This memorial plaque was presented to the citizens of Bangor by Belgium refugees at the end of the First World War, thanking them for their hospitality. An engraved brass plaque at the bottom of the frame reads:
‘PRESENTED TO THE BANGOR CITIZENS BY THE BELGIAN REFUGEES
IN KIND REMEMBRANCE FOR THEIR GENEROUS HOSPITAL
OFFERED TO THEM DURING THEIR EXILE IN THE WAR
The separate crest at the top of the plaque reads ‘L’Union Fait la Force’. The beaten panel, made from a copper alloy, shows an angel or saint like female figure approaching two wounded soldiers lying under weeping willows after a battle had ended. ‘Ypres’ is written on the banner behind the standing figure.
At the beginning of First World War over 1.5 million Belgium fled from the advancing German troops. The war had started with very little notice and many families had to flee their homes on foot with whatever belongings they could hold. About 250,000 Belgian refugees arrived in Britain and were enthusiastically welcomed by communities across the country. Housing and food were willingly provided. The Government was also happy to use them to promote anti German feelings and patriotism.
Over 60 Belgian refugees came to Bangor, many staying in houses provided by Lord Penrhyn. A letter from 1914 to a Belgian newspaper, written to give information about the whereabouts of some of the refugees, lists the names of those living at Wellfield (now the site of the empty Debenhams shop), one of Lord Penrhyn’s houses. It states that 32 people were living there –‘There are 10 rooms and 5 lounges, all furnished especially for us, not even a piano is missing!….. All weeks we receive rabbits and hares, shot in the hunting grounds of our noble lord.’ It continues ‘The population is especially sweet towards us. We are invited to theatre and cinema shows, car and boat rides, etc.’.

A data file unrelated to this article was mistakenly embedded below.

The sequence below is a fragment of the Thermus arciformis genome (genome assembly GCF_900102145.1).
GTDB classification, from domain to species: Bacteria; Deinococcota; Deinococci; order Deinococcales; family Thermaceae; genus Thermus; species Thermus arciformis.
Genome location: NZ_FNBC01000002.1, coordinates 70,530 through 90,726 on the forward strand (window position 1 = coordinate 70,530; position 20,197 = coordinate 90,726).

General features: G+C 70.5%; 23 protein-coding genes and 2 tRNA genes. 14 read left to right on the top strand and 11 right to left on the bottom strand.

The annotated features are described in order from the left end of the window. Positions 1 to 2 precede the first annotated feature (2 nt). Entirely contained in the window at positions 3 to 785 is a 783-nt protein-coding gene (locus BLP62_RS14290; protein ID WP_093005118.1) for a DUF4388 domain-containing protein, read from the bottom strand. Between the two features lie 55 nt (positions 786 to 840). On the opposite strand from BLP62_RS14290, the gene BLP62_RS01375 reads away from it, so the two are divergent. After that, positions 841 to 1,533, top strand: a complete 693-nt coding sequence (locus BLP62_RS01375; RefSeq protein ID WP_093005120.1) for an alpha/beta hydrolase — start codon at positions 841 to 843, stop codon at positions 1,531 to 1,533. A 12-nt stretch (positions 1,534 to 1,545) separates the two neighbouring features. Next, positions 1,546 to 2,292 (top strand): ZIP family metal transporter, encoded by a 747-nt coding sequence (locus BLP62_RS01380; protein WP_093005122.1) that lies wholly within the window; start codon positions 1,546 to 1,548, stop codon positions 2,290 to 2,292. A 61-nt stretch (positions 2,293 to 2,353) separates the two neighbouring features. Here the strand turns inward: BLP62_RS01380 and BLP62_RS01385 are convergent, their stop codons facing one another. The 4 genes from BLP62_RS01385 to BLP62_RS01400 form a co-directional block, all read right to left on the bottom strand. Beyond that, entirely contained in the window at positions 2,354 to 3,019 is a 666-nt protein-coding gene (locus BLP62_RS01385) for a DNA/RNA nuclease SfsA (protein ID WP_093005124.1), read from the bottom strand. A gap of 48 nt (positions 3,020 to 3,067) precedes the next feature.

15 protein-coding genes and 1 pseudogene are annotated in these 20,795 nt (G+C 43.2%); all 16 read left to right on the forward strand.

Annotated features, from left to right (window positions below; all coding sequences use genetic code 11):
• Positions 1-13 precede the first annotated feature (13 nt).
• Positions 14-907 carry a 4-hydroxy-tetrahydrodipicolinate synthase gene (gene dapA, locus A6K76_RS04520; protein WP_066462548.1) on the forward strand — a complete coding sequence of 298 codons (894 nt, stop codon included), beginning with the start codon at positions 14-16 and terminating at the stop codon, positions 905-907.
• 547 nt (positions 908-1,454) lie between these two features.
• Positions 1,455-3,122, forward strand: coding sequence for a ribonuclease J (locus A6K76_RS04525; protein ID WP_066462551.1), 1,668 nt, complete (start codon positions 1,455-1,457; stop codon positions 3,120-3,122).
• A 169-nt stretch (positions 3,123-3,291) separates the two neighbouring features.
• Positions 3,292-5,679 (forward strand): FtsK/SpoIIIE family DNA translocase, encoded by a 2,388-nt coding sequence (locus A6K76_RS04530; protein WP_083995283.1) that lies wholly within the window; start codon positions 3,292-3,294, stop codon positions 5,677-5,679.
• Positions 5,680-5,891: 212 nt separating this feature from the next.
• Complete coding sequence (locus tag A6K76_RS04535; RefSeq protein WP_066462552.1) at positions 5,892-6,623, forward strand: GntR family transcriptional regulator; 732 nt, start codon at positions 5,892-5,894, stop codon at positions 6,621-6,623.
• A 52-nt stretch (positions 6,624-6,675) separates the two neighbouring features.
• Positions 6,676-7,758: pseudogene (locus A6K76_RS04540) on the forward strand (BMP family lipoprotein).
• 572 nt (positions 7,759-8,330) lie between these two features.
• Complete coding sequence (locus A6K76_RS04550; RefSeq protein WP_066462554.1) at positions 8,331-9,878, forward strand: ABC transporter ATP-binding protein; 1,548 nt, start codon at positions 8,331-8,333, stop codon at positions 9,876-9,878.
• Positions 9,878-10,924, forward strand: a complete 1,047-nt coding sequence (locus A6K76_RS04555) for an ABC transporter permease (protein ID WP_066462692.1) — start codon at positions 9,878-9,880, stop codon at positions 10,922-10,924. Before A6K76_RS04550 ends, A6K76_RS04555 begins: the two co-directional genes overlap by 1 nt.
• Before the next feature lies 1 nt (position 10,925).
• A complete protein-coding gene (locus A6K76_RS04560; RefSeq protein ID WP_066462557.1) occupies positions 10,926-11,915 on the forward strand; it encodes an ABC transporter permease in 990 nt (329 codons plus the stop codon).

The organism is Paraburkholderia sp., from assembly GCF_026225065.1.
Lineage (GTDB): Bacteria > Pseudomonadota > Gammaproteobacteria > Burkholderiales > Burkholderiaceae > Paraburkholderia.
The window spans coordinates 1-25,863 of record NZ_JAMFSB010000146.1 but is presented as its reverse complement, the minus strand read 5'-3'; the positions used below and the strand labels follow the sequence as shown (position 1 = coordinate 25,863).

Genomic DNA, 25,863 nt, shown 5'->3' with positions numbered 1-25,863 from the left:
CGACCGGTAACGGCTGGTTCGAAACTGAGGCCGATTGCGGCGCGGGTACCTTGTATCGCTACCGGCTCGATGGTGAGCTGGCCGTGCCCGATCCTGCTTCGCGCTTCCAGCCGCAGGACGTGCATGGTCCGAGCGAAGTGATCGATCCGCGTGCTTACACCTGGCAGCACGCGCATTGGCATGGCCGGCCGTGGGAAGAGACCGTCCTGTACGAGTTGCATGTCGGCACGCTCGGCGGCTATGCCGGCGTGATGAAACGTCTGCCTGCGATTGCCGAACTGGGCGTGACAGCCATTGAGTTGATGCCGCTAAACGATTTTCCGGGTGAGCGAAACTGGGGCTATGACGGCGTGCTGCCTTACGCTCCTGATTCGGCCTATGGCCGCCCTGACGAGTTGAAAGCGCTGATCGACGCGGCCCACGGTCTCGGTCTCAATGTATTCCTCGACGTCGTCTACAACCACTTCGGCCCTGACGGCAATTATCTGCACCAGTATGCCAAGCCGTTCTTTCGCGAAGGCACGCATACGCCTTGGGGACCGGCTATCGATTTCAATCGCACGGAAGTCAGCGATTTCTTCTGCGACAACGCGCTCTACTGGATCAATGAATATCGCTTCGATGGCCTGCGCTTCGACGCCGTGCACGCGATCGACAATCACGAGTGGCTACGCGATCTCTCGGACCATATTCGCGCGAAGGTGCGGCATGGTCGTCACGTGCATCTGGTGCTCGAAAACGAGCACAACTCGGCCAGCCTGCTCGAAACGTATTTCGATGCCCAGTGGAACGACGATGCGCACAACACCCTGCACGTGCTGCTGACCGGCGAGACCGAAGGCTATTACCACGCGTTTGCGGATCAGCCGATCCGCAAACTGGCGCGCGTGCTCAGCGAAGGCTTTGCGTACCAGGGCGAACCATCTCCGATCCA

The plaque was made in Antwerp by A. H. Bellens whose name is inscribed prominently on the left-hand side. His nephew, Monsieur Bellens, was a refugee who had worked for three and a half years at the Picturedrome in Bangor as an operator. Whilst in Bangor he had made many friends and before he and his family returned to Belgium in 1919 a fund raising benefit concert was held to raise money for them. The North Wales Chronicle reports on January 17th 1919, ‘A programme as varied as it was excellent was given. Mr H. T. Williams as usual got a boisterous reception for his topical comic songs: Mr Tegid Davies induced the audience to join in a chorus song with two or three verses applicable to the Belgians: Mr Land played a couple of concertina solos in fine style; and Miss Bessie Edwards gave a couple of ballads in a manner that greatly please the audience. In a few remarks, the Mayor (Mr R. J. Williams) referred to what the city had done for the Belgian Refugees, though they owed a deep debt to the Belgian nation.’
For more fascinating information about Belgian refugees in north Wales see https://refugeesinrhyl.wordpress.com